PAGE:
Alberta,
27
June
2017
|
18:25
America/Denver

And That’s the Year That Was

Five Things About the AER’s 2016/17 Annual Report

Like many corporate entities, the Alberta Energy Regulator (AER) gives a yearly account of its activities. Today we did just that, releasing our 2016/17 annual report.

Through stories, videos, graphics, and balance sheets, the AER’s annual report gives Albertans a clear line of sight into our work over the last year and how we did in meeting the targets set out in our strategic plan.

Here are five things to watch for in this year’s report:

  1. High performance. We developed an industry performance program and released details on how pipeline companies are performing. It’s also worth noting that the number of pipeline incidents continues to decline, dropping three per cent since 2015 and nearly 45 per cent over the last 10 years.
  2.  Clearing the air. The AER worked with Alberta Health on a study into air quality and odour concerns near Fort McKay in northeast Alberta, and together they made 17 recommendations to improve conditions. We also released new requirements to control gas emissions from heavy oil and bitumen operations in the Peace River area.
  3. Because indigenous voices matter. We took steps to implement the Truth and Reconciliation Commission of Canada: Calls to Action and the United Nations Declaration on the Rights of Indigenous Peoples. We also worked with indigenous communities to ensure that traditional knowledge is reflected in our day-to-day process and decisions. This included working with indigenous elders on Voices of Understanding, a document about using indigenous oral decision making to improve interactions between the AER and indigenous people.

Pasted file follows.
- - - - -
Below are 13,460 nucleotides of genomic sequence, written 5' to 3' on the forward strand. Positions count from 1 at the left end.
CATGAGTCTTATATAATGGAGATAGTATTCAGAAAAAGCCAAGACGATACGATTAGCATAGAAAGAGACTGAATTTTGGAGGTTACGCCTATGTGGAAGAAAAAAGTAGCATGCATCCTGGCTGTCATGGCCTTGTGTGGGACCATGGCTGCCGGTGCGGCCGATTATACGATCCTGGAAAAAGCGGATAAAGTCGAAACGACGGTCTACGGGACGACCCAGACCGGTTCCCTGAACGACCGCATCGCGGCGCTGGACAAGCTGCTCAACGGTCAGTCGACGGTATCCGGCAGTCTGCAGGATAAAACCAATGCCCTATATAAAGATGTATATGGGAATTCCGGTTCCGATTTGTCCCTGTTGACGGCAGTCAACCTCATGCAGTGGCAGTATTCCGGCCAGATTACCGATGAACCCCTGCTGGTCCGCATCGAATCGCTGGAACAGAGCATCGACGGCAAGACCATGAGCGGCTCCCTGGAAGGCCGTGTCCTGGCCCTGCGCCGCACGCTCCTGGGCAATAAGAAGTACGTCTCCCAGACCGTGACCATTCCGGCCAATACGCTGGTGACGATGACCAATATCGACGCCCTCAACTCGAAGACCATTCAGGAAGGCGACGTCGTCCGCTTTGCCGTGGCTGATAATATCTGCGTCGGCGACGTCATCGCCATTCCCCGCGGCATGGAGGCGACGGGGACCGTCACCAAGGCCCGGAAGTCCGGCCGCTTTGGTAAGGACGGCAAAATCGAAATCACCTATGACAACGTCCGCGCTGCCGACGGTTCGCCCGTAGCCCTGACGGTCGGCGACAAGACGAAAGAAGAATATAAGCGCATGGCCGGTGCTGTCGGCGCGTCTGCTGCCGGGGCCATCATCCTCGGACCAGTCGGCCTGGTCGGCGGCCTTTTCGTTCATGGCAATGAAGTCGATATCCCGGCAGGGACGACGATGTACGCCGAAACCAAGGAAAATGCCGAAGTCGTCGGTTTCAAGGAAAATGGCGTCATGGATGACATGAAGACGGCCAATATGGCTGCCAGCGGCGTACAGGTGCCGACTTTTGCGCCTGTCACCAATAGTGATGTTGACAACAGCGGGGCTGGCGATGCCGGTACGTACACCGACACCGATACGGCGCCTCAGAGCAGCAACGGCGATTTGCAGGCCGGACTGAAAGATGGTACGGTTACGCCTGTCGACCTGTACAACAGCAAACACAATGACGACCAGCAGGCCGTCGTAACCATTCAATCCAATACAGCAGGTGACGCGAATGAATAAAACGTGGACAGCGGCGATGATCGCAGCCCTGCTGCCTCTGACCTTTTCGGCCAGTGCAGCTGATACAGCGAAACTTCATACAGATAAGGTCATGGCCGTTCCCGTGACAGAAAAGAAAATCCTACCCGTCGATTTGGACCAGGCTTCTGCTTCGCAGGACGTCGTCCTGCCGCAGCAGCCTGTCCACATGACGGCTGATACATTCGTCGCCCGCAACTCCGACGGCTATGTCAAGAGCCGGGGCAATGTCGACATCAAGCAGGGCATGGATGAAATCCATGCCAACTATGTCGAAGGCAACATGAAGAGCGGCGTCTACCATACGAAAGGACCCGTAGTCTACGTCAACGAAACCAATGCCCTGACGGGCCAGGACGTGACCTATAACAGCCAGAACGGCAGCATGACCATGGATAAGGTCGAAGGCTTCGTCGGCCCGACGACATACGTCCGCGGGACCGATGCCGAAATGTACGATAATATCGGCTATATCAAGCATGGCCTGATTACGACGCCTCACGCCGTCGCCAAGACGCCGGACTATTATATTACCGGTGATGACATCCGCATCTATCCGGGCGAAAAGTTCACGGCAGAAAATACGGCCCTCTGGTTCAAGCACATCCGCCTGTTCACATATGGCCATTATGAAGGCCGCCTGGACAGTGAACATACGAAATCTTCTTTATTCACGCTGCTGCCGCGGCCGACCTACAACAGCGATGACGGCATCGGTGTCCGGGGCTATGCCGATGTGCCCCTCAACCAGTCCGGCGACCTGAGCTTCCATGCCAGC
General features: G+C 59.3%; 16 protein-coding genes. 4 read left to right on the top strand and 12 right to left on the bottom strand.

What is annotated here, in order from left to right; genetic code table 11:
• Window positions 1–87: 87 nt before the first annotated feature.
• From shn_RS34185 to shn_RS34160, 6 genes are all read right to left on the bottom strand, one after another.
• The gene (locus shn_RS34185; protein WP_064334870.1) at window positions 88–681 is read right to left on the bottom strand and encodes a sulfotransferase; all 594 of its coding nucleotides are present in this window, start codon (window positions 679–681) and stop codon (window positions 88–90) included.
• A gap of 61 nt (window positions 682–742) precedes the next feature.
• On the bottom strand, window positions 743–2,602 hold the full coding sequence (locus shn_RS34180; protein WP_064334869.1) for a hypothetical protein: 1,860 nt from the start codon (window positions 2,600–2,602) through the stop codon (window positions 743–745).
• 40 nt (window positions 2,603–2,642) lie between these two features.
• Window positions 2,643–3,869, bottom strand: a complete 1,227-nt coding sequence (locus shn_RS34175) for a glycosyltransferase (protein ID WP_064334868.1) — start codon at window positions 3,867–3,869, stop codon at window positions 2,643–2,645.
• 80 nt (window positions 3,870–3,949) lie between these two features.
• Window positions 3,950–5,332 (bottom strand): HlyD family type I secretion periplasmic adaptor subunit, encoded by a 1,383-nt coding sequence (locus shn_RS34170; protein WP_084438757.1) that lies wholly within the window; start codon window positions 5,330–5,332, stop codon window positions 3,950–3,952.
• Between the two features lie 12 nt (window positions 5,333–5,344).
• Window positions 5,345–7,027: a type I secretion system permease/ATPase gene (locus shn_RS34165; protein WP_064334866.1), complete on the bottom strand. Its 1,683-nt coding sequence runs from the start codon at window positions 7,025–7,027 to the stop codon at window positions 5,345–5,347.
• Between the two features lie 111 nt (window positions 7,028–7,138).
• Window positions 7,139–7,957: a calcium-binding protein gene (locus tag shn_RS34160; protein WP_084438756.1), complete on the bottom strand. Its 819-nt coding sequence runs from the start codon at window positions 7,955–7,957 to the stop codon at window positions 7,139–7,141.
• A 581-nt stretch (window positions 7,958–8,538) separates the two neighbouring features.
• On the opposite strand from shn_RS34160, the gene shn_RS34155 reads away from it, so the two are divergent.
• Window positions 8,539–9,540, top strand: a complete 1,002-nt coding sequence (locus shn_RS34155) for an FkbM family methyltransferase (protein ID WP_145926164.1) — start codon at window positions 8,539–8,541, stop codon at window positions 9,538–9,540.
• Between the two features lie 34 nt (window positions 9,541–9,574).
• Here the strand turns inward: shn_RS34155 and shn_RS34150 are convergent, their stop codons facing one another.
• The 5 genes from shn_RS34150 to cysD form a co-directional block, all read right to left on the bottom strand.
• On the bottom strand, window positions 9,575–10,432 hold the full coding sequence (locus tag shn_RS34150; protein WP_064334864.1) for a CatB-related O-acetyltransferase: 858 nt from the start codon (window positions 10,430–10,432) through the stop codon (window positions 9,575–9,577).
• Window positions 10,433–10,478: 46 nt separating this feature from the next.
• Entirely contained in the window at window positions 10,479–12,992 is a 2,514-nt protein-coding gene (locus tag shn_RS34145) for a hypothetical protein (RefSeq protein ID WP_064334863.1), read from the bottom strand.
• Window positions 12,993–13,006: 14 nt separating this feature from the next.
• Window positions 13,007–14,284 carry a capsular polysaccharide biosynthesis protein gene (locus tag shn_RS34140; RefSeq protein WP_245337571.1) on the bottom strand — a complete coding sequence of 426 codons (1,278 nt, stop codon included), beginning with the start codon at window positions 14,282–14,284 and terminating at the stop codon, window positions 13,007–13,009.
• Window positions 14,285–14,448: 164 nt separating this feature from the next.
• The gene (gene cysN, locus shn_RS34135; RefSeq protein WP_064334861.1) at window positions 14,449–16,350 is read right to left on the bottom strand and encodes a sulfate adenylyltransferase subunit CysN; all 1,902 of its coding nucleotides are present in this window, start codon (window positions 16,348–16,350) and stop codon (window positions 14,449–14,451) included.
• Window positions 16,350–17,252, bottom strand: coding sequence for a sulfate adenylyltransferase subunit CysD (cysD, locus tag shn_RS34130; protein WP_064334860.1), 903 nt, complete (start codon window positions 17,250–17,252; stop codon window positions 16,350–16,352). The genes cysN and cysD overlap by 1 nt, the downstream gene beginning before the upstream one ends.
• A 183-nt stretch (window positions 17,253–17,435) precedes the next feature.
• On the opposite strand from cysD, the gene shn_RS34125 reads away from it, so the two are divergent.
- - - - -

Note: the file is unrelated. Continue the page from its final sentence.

4. Finding what’s in the flare. The AER launched a first-of-its-kind study of what substances are present during the “flowback” phase of hydraulic fracturing operations. The study looks at the composition and concentrations of the substances in the flowback stream, the properties of the flare during the flowback phase, and whether the substances pose a risk to human health and the environment.
  5. A penny saved becomes $1.9 billion earned. Last year the AER continued to create industry-verified cost savings through regulatory efficiency improvements. Since we started finding ways to make our requirements more efficient in April 2014, our efforts have brought the total savings to $1.9 billion without sacrificing public safety or environmental protection.

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